Friday, August 30, 2013

"In a culture that relentlessly promotes avarice and excess as the good life, a person happy doing his own work is usually considered an eccentric, if not a subversive. Ambition is only understood if it's to rise to the top of some imaginary ladder of success. Someone who takes an undemanding job because it affords him the time to pursue other interests and activities is considered a flake. A person who abandons a career in order to stay home and raise children is considered not to be living up to his potential-as if a job title and salary are the sole measure of human worth. You'll be told in a hundred ways, some subtle and some not, to keep climbing, and never be satisfied with where you are, who you are, and what you're doing. There are a million ways to sell yourself out, and I guarantee you'll hear about them. To invent your own life's meaning is not easy, but it's still allowed , and I think you'll be happier for the trouble."
Bill Watterson
creator of Calvin and Hobbes
Thumbnail sketch for "Black Belt", written and illus.d by me, edited by Andrea Cascardi and publ.d by Knopf. Used to hand cut the copy and stick it onto the sketched layout. Now, of course, I just scan the art and place the type in photoshop. However, I'm starting to get back to the process of placing the text by hand. Works better for me. Give's me a better sense of the text block as a design element when I can hold it in my paws. Pencil, 1997.

Tuesday, August 27, 2013

“The only way to learn how to write and draw is by writing and drawing … to persist in the face of continual rejection requires a deep love of the work itself, and learning that lesson kept me from ever taking Calvin and Hobbes for granted when the strip took off years later.”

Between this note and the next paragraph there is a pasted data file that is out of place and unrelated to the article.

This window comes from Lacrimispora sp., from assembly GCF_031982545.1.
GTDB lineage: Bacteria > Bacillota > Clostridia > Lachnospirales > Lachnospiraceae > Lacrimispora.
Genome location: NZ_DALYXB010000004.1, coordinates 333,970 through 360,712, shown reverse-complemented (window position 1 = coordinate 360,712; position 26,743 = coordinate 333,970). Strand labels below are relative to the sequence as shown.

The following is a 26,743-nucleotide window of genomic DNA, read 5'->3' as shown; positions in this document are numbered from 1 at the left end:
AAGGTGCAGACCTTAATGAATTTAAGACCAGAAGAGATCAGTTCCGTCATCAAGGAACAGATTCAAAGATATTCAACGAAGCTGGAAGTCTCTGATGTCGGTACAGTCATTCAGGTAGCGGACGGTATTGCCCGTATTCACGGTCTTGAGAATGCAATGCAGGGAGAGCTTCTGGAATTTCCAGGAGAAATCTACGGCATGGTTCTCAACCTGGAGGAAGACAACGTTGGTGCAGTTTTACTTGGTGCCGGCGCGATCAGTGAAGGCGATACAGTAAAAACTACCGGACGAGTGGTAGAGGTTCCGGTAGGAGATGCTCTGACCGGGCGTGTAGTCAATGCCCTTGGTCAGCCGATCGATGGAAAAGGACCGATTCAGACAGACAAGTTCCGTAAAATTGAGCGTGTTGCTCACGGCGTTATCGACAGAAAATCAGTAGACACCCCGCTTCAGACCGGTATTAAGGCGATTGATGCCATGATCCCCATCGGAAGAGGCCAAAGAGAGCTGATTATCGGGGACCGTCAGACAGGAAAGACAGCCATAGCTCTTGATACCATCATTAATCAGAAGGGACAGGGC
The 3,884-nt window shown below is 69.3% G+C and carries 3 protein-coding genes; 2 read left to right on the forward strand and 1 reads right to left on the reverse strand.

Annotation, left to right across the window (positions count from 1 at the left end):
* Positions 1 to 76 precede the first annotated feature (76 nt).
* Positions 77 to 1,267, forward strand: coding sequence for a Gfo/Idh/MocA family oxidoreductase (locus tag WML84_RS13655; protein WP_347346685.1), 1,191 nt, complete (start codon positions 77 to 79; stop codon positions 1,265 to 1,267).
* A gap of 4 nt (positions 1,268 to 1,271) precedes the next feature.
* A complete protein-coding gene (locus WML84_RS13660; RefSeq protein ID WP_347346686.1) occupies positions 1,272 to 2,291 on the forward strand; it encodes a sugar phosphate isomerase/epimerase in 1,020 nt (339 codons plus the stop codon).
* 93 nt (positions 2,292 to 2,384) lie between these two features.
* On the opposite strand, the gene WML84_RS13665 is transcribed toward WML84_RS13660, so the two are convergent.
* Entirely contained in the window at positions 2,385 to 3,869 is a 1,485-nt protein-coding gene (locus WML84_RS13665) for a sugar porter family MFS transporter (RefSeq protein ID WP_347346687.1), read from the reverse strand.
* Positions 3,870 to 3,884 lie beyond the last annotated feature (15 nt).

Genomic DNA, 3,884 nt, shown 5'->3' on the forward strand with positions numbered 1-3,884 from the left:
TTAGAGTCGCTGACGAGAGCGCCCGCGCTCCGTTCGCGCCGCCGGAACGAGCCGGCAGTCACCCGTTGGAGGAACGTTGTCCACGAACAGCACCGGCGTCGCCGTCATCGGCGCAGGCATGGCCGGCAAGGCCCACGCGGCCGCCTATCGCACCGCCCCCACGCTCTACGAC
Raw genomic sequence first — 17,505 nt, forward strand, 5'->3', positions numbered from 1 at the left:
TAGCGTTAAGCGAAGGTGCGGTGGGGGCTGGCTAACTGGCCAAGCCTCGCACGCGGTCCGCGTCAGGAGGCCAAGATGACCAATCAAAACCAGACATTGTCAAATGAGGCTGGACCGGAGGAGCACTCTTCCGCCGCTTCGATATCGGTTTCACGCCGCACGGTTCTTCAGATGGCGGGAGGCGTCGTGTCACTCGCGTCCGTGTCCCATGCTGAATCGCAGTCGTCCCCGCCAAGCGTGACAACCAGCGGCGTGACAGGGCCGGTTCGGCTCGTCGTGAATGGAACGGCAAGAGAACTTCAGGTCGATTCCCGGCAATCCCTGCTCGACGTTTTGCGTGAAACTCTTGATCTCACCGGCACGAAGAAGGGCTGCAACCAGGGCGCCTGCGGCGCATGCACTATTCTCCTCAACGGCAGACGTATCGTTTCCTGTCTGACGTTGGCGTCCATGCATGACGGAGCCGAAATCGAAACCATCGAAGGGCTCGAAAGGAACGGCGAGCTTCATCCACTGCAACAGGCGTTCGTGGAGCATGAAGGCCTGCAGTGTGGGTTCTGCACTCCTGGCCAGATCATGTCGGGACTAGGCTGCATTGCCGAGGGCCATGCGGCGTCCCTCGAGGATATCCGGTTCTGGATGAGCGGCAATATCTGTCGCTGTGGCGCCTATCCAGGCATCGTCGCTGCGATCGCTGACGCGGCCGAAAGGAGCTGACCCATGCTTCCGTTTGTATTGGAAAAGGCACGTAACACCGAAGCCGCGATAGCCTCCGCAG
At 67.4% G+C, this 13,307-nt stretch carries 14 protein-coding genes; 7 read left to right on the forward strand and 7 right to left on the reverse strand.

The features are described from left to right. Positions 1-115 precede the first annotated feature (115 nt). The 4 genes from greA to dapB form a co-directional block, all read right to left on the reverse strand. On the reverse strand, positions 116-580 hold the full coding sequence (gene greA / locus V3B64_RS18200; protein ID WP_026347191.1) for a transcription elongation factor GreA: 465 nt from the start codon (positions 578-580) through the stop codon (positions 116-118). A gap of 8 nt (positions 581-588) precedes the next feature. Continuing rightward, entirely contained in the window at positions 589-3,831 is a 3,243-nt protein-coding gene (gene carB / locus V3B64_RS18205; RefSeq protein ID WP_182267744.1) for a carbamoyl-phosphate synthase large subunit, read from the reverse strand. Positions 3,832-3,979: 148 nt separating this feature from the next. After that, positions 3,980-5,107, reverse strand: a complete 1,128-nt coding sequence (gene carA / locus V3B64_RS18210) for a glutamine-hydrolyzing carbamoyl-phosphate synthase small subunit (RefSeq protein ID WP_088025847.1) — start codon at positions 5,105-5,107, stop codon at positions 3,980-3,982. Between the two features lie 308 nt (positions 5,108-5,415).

Bill Watterson, creator of Calvin and Hobbes
"Watterson sacrificed millions (probably hundreds of millions) of dollars bynever licensing and merchandising Calvin and Hobbes. He went through a long and traumatic fight with his syndicate over the licensing rights, and although he eventually prevailed, Watterson was so disillusioned with the industry he almost quit cartooning. 'I worked too long to get this job, and worked too hard once I got it, to let other people run away with my creation once it became successful. If I could not control what my own work was about and stood for, then cartooning meant very little to me... It’s pretty incredible when you think about. Could you say ‘no’ to millions, I repeat, MILLIONS of dollars of merchandise money? I don’t know if I could. Would you stop creating your art if millions of people admired your work and kept wanting more? I don’t know if I would.'.”
Gavin Aung Than, cartoonist

Friday, August 16, 2013

Sketches from my son Gabriel's cub scout meeting. Pen&Ink, 1998.

Thursday, August 15, 2013

Near the end of the last millennium I went back to Arlington for Christmas. Went to church with my Mom and did some sketches of her choir director for her. Drawing makes everything fun. Pencil, 1998. 

Wednesday, August 14, 2013

Sketch for the cover of "Spider"

Sketch for the cover of "Spider", a children's magazine from the Cricket publishing group. The issue covered stories from Australia. Pencil, 1998.

Monday, August 5, 2013

Studies of the scapula. In the 1990's I took it upon myself to give myself a little education in muscle/bone structure. I figured that if I was going to spend as much time as I did drawing/warping the underlying structure of my characters I should get a better understanding of the source material- bones and muscles. Got myself some anatomy books and started doing some daily sketches. Here's one. Pencil, 1998.

Friday, August 2, 2013

Sketch of Jack Kagan, a Holocaust survivor whose story is shared in Doreen Rappaport's fantastic "Beyond Courage". I did the sketch of Jack while listening to Doreen give a lecture on her work. Doreen gave her presentation old-school fashion- not a lot of powerpoint, just a heck of a lot of power coming from the stories she shared, her voice and method of story telling. Really enjoyed her talk. This is a picture of Jack as he made his first escape from the Novogrudok labor camp. You'll find a quick interview with Jack and Doreen below which shares more of Jack's courageous story. Also, I found Jack's picture on this link, which I hadn't seen before doing the drawing. Pen&Ink, 2013.

Thursday, August 1, 2013

Thumbnail sketches for "Call of the Wild", illus.d by me and publ.d by Hallmark Cards Publishing. Pencil, 2000.